On the present state of photography
Red 5, special issue on
the Bauhaus (1930)
The transformation that is taking place before our eyes in photographic methods and their effects is critical. What does it consist of?
It is striking in the seeming unity and forcefulness of working methods and results. But really it does not exist. The illusion of similarity is based only on a rejection of traditional techniques and pictorial methods and on a turn away from the facile, and thus convincingly boring and accurate likeness of Mr. X. It is based too on a shared avoidance of manual procedures that, after the fact, deny photography’s technical principle — detailed, precise reduction of the image in the film — and in its place substitute mechanical coloring. We fail to recognize the magic of its precision and detailing, thus allowing what we already possessed to disappear — all in an attempt to make it the equal of the graphic arts, which rightly display other qualities arising from their different technical means. Hence we have not even noticed that photography is capable of giving us its own new vision of things and people, a vision of upsetting forcefulness, and that it gives this through its own characteristic selection from among the abundance of existing facts, a selection made possible by the decided individuality of its technique.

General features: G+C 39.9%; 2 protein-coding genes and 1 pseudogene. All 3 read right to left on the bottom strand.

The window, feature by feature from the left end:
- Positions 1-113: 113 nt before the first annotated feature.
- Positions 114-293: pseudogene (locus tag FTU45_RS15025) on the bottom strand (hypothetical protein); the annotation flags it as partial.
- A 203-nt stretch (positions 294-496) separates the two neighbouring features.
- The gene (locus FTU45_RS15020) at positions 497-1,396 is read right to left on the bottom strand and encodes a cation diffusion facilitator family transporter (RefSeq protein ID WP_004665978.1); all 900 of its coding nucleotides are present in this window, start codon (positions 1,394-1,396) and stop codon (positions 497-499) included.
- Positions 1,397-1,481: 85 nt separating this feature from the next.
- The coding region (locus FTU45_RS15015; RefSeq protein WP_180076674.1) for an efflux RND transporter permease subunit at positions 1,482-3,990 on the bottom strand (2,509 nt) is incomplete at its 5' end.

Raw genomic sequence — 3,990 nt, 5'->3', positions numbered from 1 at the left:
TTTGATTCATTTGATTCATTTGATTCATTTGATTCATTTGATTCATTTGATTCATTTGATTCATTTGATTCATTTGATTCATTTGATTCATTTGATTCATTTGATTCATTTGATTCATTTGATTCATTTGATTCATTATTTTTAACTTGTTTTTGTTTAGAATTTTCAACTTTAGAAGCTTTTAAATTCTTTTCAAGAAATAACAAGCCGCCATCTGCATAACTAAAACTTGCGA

Consider a ball on a smooth plane. It presents us with various views according to the illumination and the play of shadows. It is a combination of individual properties that we join out of habit. The combination changes. It is always the ball on the given plane, though our eye does not experience the intense harmony to which it gives rise. This occurs, rather, through understanding, through the concept of the ball; in other words, the combination, for the eye, is fortuitous. With manual procedures it is possible to stress the rudiments of a picture and to allow what is not appropriate to disappear. Through exaggeration, deformation, suppression, and simplification manual procedures effect the selection, the transition from object to picture. This is the process of combination from memories, from fixated portions of various views. The transplantation of this method into photography is called chromolithography and bromoil print. But, whereas there the exploitation of the brush is the technique itself, in the pigment process it interrupts the work of the quantities of light that are active at every point and obliterates the activities appropriate to each of these two different technical methods.